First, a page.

What About “Love Your Enemies”? (Matthew 5: 44-48)


By Rev. Renee

But I tell you:  Love your enemies and pray for those who persecute you, that you may be sons of your Father in heaven…..If you love those who love you, what reward will you get?  Are not even tax collectors doing that?  And if you greet only your brothers, what are you doing more than others?  Do not even pagans do that?  Be perfect, therefore, as your heavenly Father is perfect…..Matthew 5: 44-48 NIV


    We recently received an e-mail with a thought-provoking question.  The Lord has led me to use this question and its answer in an article.  I believe it is especially relevant to our situation, and I pray that it will bless you.  Many thanks to our Sister who took the time to write to us with this excellent question.

Q:      I have been reading your site with interest – thanks for it.  I just wondered how you interpret the instructions to love our enemies?

A:      Thanks so much for writing.  I’m so glad you’re enjoying our site. Praise the Lord!  That’s really a great question.  It’s really sad and unfortunate that some people will choose to be our enemies even though we never wanted it that way.  I don’t see any conflict at all in loving someone while still setting limits on their behavior, rebuking them, or even leaving them if necessary.

          Rebuke, setting boundaries, and even enforcing consequences can all be acts of love, done in love.  We love our children, but we still set limits on their behavior, teach them right from wrong, disapprove when they hurt others, and teach them good manners, thoughtfulness, consideration and to treat others nicely.  We take the time to rebuke and teach them precisely because we DO love them.  We can do the same with our abusive relatives.  We can expect proper behavior from them, disapprove of causing pain for others, have boundaries, and refuse to be subjected to abuse or evil, and still love them.  The reason we try so hard to work things out is because we love them.  But do they love us enough to work things out?

          After we have confronted them and stated our boundaries, it is then their choice whether they will respect our limits or continue to abuse.  It is their choice whether the relationship will be able to continue, or will have to end.  Many abusers, when confronted with limits on their behavior, will choose to end the relationship rather than change, and will disown us.  This will cause us much sorrow, precisely because we do love and miss them.  It will take time before we will be able to heal and move on.

          There are also times when we will have no choice but to be the ones to walk away from a toxic relationship.  This is a very difficult decision, usually reached in desperation after many years of trying everything we could think of to make the relationship work, and reluctantly coming to realize that it takes two to tango, and our relative does not care about us enough to even try.  We spend most of our lives trying to change things precisely because we DO love our relative and want so much to have a nice relationship.  It is very painful to walk away from someone we love, but there are times we have no choice.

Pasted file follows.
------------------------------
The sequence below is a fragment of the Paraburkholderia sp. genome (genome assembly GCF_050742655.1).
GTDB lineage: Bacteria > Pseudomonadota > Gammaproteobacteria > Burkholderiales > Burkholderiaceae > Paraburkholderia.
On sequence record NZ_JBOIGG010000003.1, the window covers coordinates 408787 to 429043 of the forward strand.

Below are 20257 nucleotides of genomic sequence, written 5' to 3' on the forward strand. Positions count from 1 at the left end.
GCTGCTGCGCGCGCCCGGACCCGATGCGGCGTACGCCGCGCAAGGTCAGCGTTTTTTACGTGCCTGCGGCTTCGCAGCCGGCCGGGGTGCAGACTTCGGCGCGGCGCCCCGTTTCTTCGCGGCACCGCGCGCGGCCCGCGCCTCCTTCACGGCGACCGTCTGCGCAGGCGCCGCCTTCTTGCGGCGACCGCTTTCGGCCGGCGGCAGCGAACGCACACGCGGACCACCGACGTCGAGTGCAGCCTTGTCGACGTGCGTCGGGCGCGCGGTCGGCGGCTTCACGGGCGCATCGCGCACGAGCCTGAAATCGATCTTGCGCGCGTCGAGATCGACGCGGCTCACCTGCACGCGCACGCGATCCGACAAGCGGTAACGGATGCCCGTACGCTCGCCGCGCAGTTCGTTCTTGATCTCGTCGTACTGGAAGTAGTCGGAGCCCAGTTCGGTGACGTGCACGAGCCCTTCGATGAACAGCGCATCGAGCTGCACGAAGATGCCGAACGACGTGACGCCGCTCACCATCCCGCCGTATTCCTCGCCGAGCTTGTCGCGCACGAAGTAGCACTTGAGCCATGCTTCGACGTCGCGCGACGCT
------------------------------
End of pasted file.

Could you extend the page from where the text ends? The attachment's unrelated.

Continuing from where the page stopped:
Loving someone does not mean you have to have a relationship with them.  As we go through life, most of us at one time or another will have the experience of just not being able to be with someone we love, because we’re not good together, not good for each other, or they’re not right for us or healthy for us.  This could be an old boyfriend, a childhood school chum, or a family member.  As time passes, we come to accept this and know that it’s a part of life, and maybe even look back on our time with that person fondly while moving on with our own lives.   Loving someone does not mean staying in a toxic situation.  Sometimes you love someone but you still have to walk away.  You can love someone from a distance if that’s what it takes to be safe and healthy. 

          Abusers, of course, are going to accuse us of not loving them if we set limits on them, rebuke them, disown them, or even if they disown us.  This is due to many reasons, including manipulation, yet another attempt to control us, or their trademark denial and refusal to be accountable for their own behavior and to blame us or everyone else for the consequences of their own actions.  They are looking at it from a warped perspective and we should not take their accusations of unlovingness on our parts seriously.  The ones who are unloving in the relationship are THEM, not us.

          Love doesn’t mean allowing yourself to be abused, exploited, mistreated, and victimized.  It doesn’t mean letting the person you love do anything they want, no matter how wrong or evil, without ever stopping them. You do not owe the people you love a lifetime of being allowed to walk all over you.  If they refuse to treat you with love, then you can still love them as a part of your past, while understanding and accepting that, for reasons not in your control, they cannot be a part of your present, and will not be a part of your future.  You will mourn and grieve this loss, as you would the loss of anyone you love.  And then you will begin to heal and move on to a better life. 

        So these are the reasons why I have no problem reconciling loving those who choose to be our enemies while still protecting ourselves and our other loved ones.  I don’t see anything contradictory about what we teach on our website and loving our relatives.  Love and boundaries are not mutually exclusive.